Comprehensive model for vicarious traumatization: examining the effect of therapist, work, and supportive factors on vicarious traumatization

Amy Marie Williams
Heather M. Helm
Elysia V. Clemens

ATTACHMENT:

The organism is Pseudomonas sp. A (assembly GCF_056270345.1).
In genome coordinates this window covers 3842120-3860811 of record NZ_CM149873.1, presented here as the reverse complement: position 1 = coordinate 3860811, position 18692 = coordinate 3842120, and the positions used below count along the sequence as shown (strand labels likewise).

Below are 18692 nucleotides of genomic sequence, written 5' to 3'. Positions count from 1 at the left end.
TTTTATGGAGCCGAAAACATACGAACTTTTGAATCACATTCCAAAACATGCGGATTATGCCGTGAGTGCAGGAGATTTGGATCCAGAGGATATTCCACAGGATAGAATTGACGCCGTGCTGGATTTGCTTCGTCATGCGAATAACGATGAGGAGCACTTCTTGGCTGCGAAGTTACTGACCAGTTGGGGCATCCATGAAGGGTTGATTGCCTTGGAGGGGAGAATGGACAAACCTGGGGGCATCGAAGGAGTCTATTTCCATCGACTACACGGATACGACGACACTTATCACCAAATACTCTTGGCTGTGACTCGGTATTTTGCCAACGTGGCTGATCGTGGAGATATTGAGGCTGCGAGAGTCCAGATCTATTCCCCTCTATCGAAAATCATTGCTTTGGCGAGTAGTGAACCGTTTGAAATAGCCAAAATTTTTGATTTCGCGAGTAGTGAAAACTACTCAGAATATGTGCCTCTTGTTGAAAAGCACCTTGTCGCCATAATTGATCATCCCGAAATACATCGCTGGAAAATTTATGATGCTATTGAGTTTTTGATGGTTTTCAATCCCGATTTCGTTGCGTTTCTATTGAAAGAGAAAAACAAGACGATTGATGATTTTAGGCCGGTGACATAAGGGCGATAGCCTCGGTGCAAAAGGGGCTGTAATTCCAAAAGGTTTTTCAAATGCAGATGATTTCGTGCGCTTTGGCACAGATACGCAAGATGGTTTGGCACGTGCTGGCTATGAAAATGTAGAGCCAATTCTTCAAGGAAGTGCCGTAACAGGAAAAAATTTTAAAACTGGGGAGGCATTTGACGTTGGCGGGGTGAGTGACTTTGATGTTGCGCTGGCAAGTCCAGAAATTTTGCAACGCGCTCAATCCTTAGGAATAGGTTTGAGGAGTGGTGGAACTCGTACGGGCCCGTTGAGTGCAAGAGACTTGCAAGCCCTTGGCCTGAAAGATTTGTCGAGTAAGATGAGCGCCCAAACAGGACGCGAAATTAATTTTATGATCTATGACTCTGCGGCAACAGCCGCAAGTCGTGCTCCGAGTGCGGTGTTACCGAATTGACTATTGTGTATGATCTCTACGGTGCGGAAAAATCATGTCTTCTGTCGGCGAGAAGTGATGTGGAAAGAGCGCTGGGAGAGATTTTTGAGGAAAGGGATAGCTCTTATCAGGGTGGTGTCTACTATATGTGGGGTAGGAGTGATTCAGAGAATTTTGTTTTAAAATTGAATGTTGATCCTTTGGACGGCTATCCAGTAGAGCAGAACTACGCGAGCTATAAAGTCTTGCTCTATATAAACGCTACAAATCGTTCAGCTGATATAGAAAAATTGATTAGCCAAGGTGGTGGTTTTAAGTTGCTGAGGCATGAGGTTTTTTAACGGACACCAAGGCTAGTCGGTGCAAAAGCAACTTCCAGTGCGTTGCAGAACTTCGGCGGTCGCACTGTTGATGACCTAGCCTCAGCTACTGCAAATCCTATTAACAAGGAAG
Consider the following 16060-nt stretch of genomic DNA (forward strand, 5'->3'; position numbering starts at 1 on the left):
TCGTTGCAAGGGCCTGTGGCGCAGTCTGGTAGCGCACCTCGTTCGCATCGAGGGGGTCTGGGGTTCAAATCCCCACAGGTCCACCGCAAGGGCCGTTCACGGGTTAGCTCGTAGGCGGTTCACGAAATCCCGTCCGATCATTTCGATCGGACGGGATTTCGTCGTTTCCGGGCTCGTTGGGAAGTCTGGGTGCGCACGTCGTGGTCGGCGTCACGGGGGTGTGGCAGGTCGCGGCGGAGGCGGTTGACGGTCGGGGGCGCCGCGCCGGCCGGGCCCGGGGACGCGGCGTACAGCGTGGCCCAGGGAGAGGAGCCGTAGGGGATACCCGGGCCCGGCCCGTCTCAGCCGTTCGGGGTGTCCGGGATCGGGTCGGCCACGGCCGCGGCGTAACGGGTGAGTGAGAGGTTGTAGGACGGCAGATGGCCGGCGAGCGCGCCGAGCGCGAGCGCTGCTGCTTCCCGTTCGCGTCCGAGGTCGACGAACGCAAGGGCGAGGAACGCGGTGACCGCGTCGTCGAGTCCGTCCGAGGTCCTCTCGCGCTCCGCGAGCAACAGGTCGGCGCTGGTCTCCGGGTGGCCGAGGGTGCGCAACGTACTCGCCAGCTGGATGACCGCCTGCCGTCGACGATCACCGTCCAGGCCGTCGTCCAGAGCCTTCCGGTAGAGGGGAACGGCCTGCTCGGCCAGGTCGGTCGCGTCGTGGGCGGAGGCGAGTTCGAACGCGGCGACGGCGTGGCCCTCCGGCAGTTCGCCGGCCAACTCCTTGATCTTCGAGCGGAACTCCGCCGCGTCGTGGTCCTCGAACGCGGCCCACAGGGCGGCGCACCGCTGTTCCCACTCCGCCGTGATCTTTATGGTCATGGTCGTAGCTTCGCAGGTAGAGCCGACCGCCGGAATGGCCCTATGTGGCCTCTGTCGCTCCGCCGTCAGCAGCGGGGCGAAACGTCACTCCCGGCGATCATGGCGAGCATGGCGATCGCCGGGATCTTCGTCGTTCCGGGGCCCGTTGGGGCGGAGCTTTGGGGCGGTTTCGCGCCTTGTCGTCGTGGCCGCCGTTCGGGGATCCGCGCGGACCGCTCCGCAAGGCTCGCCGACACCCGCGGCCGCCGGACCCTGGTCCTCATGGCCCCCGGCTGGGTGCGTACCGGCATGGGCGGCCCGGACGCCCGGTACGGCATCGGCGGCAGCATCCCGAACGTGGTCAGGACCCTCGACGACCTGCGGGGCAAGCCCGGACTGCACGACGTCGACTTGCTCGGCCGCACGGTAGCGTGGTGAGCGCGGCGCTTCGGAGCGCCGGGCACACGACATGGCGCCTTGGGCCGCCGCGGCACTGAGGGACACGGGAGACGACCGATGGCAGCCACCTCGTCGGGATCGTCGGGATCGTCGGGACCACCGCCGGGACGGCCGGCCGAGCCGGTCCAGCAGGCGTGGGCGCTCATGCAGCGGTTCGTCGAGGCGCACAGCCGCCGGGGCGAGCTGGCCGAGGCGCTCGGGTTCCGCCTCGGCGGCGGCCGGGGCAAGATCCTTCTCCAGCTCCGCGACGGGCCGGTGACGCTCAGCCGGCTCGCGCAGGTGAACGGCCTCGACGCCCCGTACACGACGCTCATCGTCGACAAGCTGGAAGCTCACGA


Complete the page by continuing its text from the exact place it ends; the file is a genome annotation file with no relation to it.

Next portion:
Professional counselors' exposure to demoralizing, tragic stories of trauma, disempowerment and abuse is inevitable. The effects of exposure to traumatized clients on professional counselors have received increased attention in the literature (e.g. Figley, 1995; McCann & Pearlman, 1990a; Pearlman & Saakvitne, 1995). Scholars identified the development of vicarious traumatization as one of the most extreme effects of working with traumatized clients; however, not all practitioners working with traumatized clients will develop vicarious traumatization (McCann & Pearlman; Pearlman & Saakvitne). This study addressed the gap in the literature regarding the examination of a comprehensive theoretical model for vicarious traumatization based on the constructivist self-development theory (CSDT). Path analytic procedures were used to assess a comprehensive theoretical model of vicarious traumatization. Based on the CSDT, the path model tested the effects of a combination of organizational factors (i.e. job satisfaction and workload), clinical supervision (i.e. supervisory working alliance), personal wellness, and childhood trauma on vicarious traumatization in practitioners working in community mental health centers. Results of this study provided insight into the effect of therapist, work, and supportive factors on vicarious traumatization. While the CSDT failed to provide a comprehensive framework for vicarious traumatization, results of this study explained 46% of the variance in vicarious traumatization in practitioners surveyed. Childhood trauma and personal wellness had significant effects on vicarious traumatization, whereas the effects of supervisory working alliance, organizational culture, and workload were not statistically significant. Examination of these results within the context of the literature provided practical implications for practitioners, counselor educators and supervisors in decreasing the impact of vicarious traumatization in practitioners.